Coming soon: Honda E, Mercedes EQS and Mini Electric
Don't buy a new car until you've read this – our ultimate guide to the new models coming in 2019 and beyond...
On sale December
The E is set to be the first electric Honda sold in Europe. A Renault Zoe rival, it's based on the 2017 Urban EV concept, whose blend of retro and futuristic styling proved so popular that it's hardly been changed at all for production
The real thing is somewhat more practical than the concept, however, with five doors rather than three, seating for five instead of four and more conventional-looking controls inside.
Built on Honda’s new bespoke electric car platform, the E is shorter than the Honda Jazz, but tall, with a wide windscreen and narrow pillars to aid vision.
Energy is supplied to a single motor by a high-density, lightweight battery pack that's able to transfer electricity both to and from the vehicle. This could allow owners to buy electricity from the grid when it’s cheap and sell it back when demand is high – a concept already explored by Nissan with its new Leaf.
The Honda E is expected to achieve an official range of around 155 miles. That’s considerably less range than you get from most of the latest mainstream electric cars but enough for city-based drivers to use on a daily basis.
On the outside, the E is the first model to have a Honda emblem that’s backlit in blue. It also has a panel between the headlights that can be used to display interactive messages, including advice for other drivers or charging status updates – at least on the concept car.
Although the interior isn't as futuristic as that of the show car, it still has a ‘floating’ dashboard, a set of simple air conditioning controls, a panoramic one-piece infotainment and instrument display and camera-based door mirrors that project images onto small screens on the front door panels, much like those on Audi’s electric E-tron SUV.
While the E is a small car, Honda is positioning it as a premium model, so it won’t be cheap to buy. We expect prices to start at around £28,000, pitching the Honda E in below the BMW i3, which currently starts at £34,445, but above the £27,290 Leaf. Bear in mind, however, that all electric cars are eligible for a £3500 grant from the Government.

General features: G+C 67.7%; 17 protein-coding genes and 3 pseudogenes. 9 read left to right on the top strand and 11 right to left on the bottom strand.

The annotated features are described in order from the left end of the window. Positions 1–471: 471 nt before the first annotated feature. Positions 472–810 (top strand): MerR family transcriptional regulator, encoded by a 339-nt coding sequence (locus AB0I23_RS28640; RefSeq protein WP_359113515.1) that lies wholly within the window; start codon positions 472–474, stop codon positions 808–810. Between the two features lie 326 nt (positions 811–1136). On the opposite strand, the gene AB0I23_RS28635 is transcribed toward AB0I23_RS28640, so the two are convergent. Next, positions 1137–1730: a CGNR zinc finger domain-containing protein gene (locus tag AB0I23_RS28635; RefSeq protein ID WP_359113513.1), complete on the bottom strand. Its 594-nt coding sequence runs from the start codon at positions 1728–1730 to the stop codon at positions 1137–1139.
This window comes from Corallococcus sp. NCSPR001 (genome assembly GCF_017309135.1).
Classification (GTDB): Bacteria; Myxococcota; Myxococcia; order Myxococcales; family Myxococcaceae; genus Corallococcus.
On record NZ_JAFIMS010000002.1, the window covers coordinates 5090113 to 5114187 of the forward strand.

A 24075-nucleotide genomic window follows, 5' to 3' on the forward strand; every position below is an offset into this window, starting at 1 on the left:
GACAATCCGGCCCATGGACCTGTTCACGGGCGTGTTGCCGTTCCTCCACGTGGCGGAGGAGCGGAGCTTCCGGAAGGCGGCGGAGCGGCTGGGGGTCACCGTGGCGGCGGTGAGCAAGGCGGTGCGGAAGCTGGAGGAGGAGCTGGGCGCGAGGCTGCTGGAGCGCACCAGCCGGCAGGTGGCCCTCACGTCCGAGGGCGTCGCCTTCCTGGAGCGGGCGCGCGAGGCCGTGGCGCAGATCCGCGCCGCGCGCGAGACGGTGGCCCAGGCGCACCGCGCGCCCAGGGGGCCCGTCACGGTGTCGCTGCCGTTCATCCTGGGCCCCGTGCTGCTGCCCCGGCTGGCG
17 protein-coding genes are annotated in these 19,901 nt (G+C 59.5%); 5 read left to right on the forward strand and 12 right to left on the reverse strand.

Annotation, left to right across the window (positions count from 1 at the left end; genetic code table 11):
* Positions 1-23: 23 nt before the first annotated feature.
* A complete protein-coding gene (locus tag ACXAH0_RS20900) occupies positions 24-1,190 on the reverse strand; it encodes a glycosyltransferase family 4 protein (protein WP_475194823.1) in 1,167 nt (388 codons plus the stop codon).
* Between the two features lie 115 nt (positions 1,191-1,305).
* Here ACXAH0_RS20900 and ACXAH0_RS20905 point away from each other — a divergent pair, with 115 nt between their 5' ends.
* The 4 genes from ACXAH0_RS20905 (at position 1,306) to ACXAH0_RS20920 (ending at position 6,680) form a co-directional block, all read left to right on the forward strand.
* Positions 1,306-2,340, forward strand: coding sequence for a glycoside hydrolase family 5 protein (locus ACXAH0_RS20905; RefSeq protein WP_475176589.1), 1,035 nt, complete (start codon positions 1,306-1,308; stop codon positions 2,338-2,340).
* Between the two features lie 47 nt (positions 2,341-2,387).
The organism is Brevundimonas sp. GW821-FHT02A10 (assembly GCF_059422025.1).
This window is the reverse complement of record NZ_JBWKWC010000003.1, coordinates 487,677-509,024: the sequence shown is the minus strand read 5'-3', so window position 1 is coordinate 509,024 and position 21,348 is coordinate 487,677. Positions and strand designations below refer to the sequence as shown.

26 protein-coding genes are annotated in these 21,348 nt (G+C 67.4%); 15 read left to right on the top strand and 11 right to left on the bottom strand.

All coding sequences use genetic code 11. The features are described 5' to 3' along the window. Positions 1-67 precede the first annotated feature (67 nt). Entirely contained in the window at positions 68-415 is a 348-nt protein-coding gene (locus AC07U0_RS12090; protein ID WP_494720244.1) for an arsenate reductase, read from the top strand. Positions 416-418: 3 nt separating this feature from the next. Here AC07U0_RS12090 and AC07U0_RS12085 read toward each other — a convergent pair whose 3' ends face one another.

On sale 2021
The EQC large SUV became the first electric Mercedes to enter production back in May. Yet before long, this zero-emissions equivalent to the GLC will be part of a big family; an EQA family hatchback, EQB family SUV and EQS luxury saloon have already been confirmed.
The EQS, previewed by the futuristic concept seen here, will also score a significant first, by being the first user of Mercedes’ dedicated new Modular Electric Architecture, or MEA. This means it avoids the compromises forced upon the EQC by its use of the GLC’s underpinnings; the EQS will be comparatively light (even if it’s still more than two tonnes), thanks to MEA’s mixing of traditional steel with aluminium and carbonfibre, and that’s great news for efficiency and therefore range.
Another crucial contributor to range is the car’s aerodynamic drag, so the EQS has a slippery shape, similar to that of Mercedes’ conventionally powered CLS, plus a sloped hatchback rear rather than a saloon boot.
Factor in the 100kWh battery (equalled in capacity only by Tesla’s Model S and Model X) and you get a claimed range of 435 miles. That’s 158 miles more than the EQC, 154 more than the Porsche Taycan and 56 more than the Model S, today’s range champion – or, in real terms, enough to get you from London to Manchester and back with no charging stop.
Speaking of which, the EQS can accept an electricity rate of 350kW, the fastest presently dispensed in the UK, meaning its battery can charge from empty to 80% in just 20 minutes.
With a motor on each axle, the EQS is able to alter the amount of energy that’s sent to each wheel to best suit the situation – or call on both to muster 470bhp and 560lb ft and enable a 0-62mph sprint time of just 4.5sec.
Another advantage of MEA, like any electric car ‘skateboard’ platform, is that the battery cells can be spread on the floor, giving a lower centre of gravity than a car with an engine. The EQS therefore promises nimbler handling than the S-Class, and this spicier character will be furthered by air suspension and tech that negates body roll during faster cornering.
Also thanks to the absence of an engine, the EQS has a truncated bonnet, making its interior roomier. There’s a flowing, yacht-inspired dashboard with digital instruments integrated into it, plus a huge touchscreen infotainment system on the centre console.
On sale Autumn
At the time, it seemed like a battery-powered Mini you could buy was only months away from showrooms but, 11 years later, we're still waiting.
Not for much longer, though, because a model called the Mini Electric will be introduced in 2019 and sold alongside petrol and diesel variants.
With its power supplied by the same battery and driving the same motor as used by the BMW i3, drivers can realistically expect to manage around 120 miles between charges. However, the Mini Electric should be cheaper than the i3, costing in the region of £26,000.